My post on ‘Difficult Novels’ is available to read on the Ploughshares blog. Read an extract below, or find the full post HERE.

The supposed difficulty of Burns’ novel speaks to the relative paucity of working-class critics and journalists working in the industry today, as well as to that brand of literary elitism for which genuine, deserving “difficulty” is the reserve of those with a very particular pedigree.

What makes a novel “difficult,” and why does that label matter? When we think of traditionally “difficult” writers—James Joyce or Thomas Pynchon, for example—the answer to the first part of that question may seem obvious. Their “difficult” fiction is long, experimental in both language and form, and contains an encyclopedia of cultural references that may not be easily accessible to the “general reader”—or, in their entirety, to any reader. Yet, I am skeptical of the idea of “difficult” literature, and indeed of the idea of a “general reader.” As the reception of Anna Burns’ Man-Booker prize-winning novel, Milkman, serves to demonstrate, these are relative and imprecise terms that often harbor deeper motivations relating to class and other modes of privilege.

In Samuel Johnson’s Lives of the Poets series, published in three volumes between 1779 and 1781, he writes the following of Thomas Gray’s “Elegy Written in a Country Churchyard”:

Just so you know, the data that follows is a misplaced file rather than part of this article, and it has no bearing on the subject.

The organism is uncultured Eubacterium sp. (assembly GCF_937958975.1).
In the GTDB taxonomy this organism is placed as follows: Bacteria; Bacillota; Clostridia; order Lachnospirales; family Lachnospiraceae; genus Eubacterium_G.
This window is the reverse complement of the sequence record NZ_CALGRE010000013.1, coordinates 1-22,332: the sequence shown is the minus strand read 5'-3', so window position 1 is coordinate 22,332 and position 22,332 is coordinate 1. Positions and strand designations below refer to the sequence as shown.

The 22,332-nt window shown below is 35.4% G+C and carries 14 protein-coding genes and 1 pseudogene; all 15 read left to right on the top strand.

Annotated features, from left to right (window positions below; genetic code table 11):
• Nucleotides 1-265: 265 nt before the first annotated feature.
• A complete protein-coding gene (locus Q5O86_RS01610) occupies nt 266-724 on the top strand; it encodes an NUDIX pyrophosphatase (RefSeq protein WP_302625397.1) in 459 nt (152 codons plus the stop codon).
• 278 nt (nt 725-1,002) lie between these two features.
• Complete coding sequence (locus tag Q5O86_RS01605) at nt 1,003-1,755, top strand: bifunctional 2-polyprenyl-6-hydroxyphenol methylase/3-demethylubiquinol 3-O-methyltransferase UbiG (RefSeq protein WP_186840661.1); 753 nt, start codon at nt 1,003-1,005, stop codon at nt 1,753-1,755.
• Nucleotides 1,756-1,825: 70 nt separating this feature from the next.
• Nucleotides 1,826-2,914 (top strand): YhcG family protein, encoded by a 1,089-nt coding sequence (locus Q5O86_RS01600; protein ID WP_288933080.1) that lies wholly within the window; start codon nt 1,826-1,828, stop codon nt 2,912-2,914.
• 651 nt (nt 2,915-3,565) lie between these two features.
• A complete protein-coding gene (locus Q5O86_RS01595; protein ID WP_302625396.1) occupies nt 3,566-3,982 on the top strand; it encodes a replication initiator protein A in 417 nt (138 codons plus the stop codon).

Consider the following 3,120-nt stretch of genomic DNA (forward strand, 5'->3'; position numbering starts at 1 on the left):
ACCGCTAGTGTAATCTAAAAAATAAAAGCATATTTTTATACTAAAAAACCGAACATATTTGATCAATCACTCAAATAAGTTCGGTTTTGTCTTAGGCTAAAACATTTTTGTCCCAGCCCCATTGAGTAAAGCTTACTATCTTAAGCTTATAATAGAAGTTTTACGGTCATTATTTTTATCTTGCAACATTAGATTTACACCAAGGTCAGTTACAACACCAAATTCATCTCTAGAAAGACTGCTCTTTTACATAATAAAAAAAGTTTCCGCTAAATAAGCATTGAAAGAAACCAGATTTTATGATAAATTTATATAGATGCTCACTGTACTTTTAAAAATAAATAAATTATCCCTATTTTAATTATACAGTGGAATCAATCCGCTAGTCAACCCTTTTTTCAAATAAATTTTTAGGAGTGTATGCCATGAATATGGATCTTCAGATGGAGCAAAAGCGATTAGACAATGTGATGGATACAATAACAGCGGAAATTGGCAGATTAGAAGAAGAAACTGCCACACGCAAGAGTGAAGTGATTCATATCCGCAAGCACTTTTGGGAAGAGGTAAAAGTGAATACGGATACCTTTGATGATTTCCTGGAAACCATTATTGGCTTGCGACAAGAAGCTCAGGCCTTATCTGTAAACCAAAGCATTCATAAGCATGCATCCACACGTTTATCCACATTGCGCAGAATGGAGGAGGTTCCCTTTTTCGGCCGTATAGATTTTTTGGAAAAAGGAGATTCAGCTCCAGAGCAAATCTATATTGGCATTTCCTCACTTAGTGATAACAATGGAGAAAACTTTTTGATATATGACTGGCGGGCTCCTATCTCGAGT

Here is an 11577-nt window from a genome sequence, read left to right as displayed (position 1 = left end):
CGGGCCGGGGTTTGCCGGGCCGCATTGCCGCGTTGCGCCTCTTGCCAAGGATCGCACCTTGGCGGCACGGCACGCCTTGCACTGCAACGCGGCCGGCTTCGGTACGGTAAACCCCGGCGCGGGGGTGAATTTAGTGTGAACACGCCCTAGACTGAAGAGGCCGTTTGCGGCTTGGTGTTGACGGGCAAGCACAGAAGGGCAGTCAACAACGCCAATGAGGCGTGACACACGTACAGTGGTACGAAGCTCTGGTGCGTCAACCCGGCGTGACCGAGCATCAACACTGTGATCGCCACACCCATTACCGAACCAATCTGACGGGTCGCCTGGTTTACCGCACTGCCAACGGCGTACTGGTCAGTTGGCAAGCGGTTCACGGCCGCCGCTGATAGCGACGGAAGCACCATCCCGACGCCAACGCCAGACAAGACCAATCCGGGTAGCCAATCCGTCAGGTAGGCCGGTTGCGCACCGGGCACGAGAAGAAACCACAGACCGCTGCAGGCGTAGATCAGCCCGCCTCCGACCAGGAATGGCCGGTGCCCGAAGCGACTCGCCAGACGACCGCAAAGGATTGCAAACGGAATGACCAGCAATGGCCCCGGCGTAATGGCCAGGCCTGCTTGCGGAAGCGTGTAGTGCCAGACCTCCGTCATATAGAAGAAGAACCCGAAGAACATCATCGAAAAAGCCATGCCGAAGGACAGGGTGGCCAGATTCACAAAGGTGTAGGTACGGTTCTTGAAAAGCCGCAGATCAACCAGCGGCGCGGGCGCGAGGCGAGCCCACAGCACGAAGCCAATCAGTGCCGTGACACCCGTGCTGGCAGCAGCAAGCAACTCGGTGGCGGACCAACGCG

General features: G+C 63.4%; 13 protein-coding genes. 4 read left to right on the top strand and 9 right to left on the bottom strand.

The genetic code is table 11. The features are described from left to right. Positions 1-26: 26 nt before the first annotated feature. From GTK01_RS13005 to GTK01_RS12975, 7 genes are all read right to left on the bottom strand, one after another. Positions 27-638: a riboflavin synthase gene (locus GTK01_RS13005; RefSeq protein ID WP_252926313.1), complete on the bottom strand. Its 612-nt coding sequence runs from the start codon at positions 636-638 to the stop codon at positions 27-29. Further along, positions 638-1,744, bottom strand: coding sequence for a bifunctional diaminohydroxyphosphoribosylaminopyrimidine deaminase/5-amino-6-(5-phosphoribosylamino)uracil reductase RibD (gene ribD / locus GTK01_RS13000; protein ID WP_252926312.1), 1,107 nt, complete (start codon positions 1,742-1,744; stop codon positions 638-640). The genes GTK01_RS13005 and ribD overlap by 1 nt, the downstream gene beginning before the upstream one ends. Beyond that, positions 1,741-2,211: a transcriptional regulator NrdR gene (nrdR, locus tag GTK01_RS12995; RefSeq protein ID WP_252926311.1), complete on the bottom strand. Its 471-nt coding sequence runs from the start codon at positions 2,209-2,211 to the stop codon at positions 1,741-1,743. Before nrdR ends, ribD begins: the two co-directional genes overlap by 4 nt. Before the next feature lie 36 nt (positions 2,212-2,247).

In the character of his Elegy I rejoice to concur with the common reader, for by the common sense of readers uncorrupted with literary prejudices, after all the refinements of subtlety and the dogmatism of learning, must be finally decided all claim to poetical honours. The ‘Churchyard’ abounds with images which find a mirror in every mind, and with sentiments to which every bosom returns an echo.


The history and continued legacy of “readability” in literary culture is grounded in this fundamental bifurcation of the reading public into a literary elite, which, however chastised by Johnson’s remarks, retains its aura of superiority, and the general masses, for whom—if we are to follow Johnson—relatability and emotional connection triumph over matters of style, and, arguably, substance. Within this framework, “readability” is the exclusive domain of the “common reader.” There is something incredibly patronizing about this, and about the way it continues to inform aspects of literary criticism…continue reading

Difficult Novels
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